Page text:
Peter Singer, the groundbreaking ethicist whom The New Yorker calls the most influential philosopher alive teams up again with Jim Mason, his coauthor on the acclaimed Animal Factories, to set their critical sights on the food we buy and eat: where it comes from, how it is produced, and whether it was raised humanely.
The Ethics of What We Eat explores the impact our food choices have on humans, animals, and the environment. Recognizing that not all of us will become vegetarians, Singer and Mason offer ways to make healthful, humane food choices. As they point out: You can be ethical without being fanatical.
BONUS: The CAFO Reader: The Tragedy of Industrial Animal Factories
The CAFO Reader is possibly the most powerful indictment of factory farming ever compiled, with essays from 30 of the world’s leading experts. It also offers a vision for a food system that leaves behind the horrific 20th century model of Concentrated Animal Feeding Operations.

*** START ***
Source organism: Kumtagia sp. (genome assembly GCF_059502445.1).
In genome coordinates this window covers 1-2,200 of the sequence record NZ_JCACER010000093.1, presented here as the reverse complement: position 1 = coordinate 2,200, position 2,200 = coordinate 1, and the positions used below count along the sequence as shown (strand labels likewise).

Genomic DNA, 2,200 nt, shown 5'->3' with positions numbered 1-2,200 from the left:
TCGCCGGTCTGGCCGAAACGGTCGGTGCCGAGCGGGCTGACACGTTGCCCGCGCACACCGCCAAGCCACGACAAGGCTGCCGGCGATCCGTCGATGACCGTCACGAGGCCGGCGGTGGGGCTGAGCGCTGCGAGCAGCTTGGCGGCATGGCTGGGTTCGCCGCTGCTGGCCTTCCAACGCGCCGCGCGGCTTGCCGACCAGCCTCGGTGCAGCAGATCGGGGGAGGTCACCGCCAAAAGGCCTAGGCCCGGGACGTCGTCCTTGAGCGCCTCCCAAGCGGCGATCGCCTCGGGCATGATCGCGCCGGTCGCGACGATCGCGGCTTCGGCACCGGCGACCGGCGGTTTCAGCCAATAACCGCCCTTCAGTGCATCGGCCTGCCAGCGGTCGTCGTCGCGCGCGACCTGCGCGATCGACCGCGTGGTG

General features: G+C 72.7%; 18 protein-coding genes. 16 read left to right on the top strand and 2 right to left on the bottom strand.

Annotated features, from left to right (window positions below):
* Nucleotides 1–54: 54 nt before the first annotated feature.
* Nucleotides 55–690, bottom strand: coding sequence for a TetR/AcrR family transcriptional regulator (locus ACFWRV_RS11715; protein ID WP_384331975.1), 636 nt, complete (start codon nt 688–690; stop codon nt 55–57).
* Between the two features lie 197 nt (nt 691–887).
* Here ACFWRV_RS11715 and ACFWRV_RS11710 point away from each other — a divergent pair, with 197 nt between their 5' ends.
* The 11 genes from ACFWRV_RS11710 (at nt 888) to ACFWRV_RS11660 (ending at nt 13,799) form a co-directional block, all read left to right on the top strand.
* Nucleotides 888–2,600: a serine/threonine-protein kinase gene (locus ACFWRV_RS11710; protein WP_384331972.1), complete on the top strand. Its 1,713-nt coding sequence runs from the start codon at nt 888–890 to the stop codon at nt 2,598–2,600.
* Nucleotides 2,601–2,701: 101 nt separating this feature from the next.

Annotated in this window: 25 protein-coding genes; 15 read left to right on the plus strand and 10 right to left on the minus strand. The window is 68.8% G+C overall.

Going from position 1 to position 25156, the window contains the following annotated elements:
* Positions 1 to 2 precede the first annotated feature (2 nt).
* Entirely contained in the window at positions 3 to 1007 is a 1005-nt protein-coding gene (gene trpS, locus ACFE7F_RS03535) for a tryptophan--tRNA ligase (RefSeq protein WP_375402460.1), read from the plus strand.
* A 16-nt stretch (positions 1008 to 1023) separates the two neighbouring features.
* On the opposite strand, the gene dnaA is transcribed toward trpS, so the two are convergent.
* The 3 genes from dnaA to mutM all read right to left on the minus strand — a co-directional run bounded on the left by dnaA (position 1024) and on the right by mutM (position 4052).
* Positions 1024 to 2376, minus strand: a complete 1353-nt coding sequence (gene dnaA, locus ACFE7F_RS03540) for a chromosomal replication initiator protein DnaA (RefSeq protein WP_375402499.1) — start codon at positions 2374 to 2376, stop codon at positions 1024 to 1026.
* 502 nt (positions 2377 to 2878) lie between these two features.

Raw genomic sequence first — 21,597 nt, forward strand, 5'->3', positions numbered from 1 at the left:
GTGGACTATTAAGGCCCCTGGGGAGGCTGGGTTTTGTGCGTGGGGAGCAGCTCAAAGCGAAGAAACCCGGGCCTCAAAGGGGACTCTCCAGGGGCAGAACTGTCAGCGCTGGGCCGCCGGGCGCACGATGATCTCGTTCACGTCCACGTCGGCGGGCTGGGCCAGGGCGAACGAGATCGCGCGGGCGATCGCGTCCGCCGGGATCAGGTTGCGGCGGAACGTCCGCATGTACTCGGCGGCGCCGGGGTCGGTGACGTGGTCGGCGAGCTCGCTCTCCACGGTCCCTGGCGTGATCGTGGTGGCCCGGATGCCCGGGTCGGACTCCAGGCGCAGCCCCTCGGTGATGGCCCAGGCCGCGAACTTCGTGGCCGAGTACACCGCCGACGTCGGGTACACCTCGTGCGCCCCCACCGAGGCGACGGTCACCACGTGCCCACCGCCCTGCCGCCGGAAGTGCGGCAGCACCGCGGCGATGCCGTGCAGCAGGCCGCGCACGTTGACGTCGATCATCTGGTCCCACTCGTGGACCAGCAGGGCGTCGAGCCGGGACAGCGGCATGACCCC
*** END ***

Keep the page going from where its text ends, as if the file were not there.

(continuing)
The CAFO Reader brings the tragic world of industrial food production into sharp focus with essays on every facet of factory farming: health, environment, animal welfare, labor, politics, economics, and so on. This affordable reader is a companion book to the larger photo-essay volume, CAFO: The Tragedy of Industrial Animal Factories. It is sure to become a relied-upon resource for activists, food policy makers, academics, the media and the general public for many years. This project is a follow-up to the highly successful project Fatal Harvest, published in 2002. It is being supported by an extensive outreach campaign with events around the country.